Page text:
So I always loved to invent and fix and build things on the farm growing up and in the last few years have learned a lot about how water moves across the landscape and how important that is on our farms. A swale is a form of earthwork that directs water. It is basically a shallow ditch made slightly off contour that "harvests" the concentrated water from the valleys and redelivers it to the ridges. These are a tool that makes it possible to keep the vast majority or all of the water that falls on your farm, stay on your farm.
People have used these in Australia for years and they are catching on in the US more and more as water becomes more variable here. The rain event frequency and volume in MN has changed considerably since I was a child and this allows us to smooth the pulses of water delivery from the skies. They are hard to make by hand obviously, most people making these have used excavators or bulldozers which are costly and slow. I thought I would make a tool that could dig a swale profile far easier and cheaper. I thought it was poetic to use the tool that has arguably caused the largest environmental harm in the history of humans, the mouldboard plow. It was the overuse of the mouldboard plow that directly caused the dustbowl days and some will argue that turning soil over has oxidised more carbon from our soils than we have burned in fossil fuels.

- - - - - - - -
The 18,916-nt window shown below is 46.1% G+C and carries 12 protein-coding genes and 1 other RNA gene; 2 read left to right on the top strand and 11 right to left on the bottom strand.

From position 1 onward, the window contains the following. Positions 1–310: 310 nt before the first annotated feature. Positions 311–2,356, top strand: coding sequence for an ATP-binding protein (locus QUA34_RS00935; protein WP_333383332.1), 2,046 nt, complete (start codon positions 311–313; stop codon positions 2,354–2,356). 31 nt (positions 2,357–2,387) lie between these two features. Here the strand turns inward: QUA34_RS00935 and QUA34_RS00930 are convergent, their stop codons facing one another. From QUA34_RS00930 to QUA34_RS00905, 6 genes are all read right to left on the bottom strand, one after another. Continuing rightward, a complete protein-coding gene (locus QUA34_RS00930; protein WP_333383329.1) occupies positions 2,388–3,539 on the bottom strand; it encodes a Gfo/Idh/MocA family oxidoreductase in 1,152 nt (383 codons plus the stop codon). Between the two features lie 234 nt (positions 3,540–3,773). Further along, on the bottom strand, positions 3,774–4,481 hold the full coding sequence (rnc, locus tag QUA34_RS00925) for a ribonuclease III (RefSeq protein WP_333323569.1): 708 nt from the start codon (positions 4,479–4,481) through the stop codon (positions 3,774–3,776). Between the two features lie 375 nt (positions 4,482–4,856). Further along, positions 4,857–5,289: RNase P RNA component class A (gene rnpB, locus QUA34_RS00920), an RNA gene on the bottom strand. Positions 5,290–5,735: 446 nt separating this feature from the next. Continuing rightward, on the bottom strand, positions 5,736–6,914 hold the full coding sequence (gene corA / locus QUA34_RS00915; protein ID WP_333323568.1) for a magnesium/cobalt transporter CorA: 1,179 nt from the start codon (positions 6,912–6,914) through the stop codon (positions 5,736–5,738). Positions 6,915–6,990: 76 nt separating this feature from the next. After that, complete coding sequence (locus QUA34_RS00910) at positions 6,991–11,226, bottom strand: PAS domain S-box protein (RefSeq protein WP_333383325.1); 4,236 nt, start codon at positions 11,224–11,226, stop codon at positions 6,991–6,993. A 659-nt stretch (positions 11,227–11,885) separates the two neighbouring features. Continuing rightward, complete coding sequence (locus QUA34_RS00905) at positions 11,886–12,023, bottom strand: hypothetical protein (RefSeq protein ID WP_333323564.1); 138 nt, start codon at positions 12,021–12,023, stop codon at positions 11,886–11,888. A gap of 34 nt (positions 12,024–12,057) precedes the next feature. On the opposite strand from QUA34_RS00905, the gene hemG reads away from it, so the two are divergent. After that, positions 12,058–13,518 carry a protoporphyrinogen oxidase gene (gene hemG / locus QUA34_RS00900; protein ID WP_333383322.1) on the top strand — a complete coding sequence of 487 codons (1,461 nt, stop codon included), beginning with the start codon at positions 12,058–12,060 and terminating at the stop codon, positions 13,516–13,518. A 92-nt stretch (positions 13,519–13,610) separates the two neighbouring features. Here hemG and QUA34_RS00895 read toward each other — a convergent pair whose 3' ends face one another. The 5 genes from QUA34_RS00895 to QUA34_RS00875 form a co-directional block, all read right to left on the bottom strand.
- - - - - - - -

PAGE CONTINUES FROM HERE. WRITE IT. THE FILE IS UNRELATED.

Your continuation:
I reconfigured or reversed the 75 year old plow to turn soil to the downhill side of direction of travel and used a hilling disc to make the smooth transition into the swale. This was just a proof of concept design and I would like the Mk 2 version to have a ground driven broadcast seeder incorporated on it so I can form and reseed the swale in one pass. Next up is a keyline plow!